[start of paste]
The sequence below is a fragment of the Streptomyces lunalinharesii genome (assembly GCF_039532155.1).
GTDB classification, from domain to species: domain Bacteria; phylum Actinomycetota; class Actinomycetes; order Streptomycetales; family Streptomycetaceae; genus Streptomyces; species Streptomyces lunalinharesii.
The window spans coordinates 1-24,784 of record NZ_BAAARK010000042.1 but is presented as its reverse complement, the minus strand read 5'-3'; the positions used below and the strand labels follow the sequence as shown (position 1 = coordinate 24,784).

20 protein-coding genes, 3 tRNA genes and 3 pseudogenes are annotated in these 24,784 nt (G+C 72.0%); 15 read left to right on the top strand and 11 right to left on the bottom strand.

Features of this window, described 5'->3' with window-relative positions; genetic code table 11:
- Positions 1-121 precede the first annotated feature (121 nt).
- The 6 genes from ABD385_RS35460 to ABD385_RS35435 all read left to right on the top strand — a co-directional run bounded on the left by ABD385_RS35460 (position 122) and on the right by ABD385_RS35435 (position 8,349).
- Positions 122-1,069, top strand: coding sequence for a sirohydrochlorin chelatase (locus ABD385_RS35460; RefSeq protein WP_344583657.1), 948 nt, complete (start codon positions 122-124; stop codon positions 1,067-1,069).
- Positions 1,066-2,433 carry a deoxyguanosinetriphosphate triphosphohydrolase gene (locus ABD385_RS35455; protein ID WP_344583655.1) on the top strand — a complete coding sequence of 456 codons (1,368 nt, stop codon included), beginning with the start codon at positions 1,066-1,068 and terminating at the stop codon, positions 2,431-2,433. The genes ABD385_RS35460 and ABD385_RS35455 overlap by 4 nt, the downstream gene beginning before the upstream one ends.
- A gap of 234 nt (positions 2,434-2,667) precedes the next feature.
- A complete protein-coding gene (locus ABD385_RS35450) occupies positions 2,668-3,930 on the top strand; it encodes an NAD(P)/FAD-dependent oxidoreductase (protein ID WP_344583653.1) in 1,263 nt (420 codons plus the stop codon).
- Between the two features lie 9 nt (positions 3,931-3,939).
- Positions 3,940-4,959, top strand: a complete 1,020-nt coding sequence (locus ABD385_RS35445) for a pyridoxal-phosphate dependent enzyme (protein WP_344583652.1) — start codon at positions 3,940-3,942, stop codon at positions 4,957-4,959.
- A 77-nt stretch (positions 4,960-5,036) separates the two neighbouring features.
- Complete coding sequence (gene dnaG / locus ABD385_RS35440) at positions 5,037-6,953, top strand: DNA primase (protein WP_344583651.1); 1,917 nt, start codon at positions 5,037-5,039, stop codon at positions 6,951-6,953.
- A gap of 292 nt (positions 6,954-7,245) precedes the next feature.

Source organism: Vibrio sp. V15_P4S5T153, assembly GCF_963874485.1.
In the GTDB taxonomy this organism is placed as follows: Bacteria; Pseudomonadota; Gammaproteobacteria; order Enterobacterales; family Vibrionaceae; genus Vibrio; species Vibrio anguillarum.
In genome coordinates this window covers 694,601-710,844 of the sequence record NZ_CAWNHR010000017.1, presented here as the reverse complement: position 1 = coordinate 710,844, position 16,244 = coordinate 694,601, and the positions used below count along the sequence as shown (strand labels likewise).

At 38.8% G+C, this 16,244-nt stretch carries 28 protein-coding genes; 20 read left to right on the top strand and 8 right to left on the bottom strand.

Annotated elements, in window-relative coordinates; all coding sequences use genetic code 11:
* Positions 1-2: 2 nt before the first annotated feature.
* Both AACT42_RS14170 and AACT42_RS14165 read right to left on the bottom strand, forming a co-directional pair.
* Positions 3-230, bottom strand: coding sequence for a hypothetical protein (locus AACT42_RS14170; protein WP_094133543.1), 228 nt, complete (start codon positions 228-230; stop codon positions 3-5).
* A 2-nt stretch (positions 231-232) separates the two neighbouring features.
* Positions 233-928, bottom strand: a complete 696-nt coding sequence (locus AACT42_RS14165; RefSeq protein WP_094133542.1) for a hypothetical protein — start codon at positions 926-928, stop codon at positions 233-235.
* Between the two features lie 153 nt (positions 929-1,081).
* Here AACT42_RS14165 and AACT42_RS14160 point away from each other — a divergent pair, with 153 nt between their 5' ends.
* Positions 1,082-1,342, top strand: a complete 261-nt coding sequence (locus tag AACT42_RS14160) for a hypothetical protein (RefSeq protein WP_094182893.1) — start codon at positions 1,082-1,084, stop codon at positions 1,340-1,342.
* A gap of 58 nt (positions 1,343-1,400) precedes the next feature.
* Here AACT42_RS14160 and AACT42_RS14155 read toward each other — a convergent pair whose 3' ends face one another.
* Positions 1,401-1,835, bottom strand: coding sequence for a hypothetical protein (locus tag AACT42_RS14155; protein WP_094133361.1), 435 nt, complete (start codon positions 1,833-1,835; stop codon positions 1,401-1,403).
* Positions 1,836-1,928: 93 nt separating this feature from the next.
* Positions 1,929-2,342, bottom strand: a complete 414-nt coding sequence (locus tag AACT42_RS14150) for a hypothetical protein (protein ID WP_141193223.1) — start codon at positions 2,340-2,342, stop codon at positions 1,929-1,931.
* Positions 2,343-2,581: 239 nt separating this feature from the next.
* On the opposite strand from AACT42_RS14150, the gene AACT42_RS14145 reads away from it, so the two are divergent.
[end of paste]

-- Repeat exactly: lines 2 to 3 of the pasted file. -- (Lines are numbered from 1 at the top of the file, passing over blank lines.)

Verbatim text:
GTDB classification, from domain to species: domain Bacteria; phylum Actinomycetota; class Actinomycetes; order Streptomycetales; family Streptomycetaceae; genus Streptomyces; species Streptomyces lunalinharesii.
The window spans coordinates 1-24,784 of record NZ_BAAARK010000042.1 but is presented as its reverse complement, the minus strand read 5'-3'; the positions used below and the strand labels follow the sequence as shown (position 1 = coordinate 24,784).